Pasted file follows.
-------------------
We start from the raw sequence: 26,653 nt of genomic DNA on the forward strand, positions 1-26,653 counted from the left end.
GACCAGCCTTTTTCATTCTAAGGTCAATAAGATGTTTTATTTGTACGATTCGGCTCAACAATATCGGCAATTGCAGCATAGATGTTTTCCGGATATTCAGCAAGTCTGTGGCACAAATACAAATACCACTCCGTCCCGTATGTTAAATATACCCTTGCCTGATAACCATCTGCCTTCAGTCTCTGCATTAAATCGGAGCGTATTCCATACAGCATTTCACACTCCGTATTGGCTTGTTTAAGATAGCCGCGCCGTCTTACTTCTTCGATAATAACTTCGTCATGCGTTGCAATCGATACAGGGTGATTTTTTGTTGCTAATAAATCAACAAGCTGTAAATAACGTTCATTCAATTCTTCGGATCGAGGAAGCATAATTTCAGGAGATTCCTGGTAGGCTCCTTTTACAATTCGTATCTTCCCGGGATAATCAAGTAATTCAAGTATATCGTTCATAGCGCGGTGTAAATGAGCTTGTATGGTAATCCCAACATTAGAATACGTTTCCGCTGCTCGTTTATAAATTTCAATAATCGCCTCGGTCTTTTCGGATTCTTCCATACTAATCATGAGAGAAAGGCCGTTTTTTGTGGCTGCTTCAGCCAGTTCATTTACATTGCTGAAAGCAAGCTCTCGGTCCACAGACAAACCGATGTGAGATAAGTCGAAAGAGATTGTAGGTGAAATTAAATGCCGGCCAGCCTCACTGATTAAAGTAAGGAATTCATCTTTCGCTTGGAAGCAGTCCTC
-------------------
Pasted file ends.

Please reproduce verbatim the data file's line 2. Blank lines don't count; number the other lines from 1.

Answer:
GACCAGCCTTTTTCATTCTAAGGTCAATAAGATGTTTTATTTGTACGATTCGGCTCAACAATATCGGCAATTGCAGCATAGATGTTTTCCGGATATTCAGCAAGTCTGTGGCACAAATACAAATACCACTCCGTCCCGTATGTTAAATATACCCTTGCCTGATAACCATCTGCCTTCAGTCTCTGCATTAAATCGGAGCGTATTCCATACAGCATTTCACACTCCGTATTGGCTTGTTTAAGATAGCCGCGCCGTCTTACTTCTTCGATAATAACTTCGTCATGCGTTGCAATCGATACAGGGTGATTTTTTGTTGCTAATAAATCAACAAGCTGTAAATAACGTTCATTCAATTCTTCGGATCGAGGAAGCATAATTTCAGGAGATTCCTGGTAGGCTCCTTTTACAATTCGTATCTTCCCGGGATAATCAAGTAATTCAAGTATATCGTTCATAGCGCGGTGTAAATGAGCTTGTATGGTAATCCCAACATTAGAATACGTTTCCGCTGCTCGTTTATAAATTTCAATAATCGCCTCGGTCTTTTCGGATTCTTCCATACTAATCATGAGAGAAAGGCCGTTTTTTGTGGCTGCTTCAGCCAGTTCATTTACATTGCTGAAAGCAAGCTCTCGGTCCACAGACAAACCGATGTGAGATAAGTCGAAAGAGATTGTAGGTGAAATTAAATGCCGGCCAGCCTCACTGATTAAAGTAAGGAATTCATCTTTCGCTTGGAAGCAGTCCTC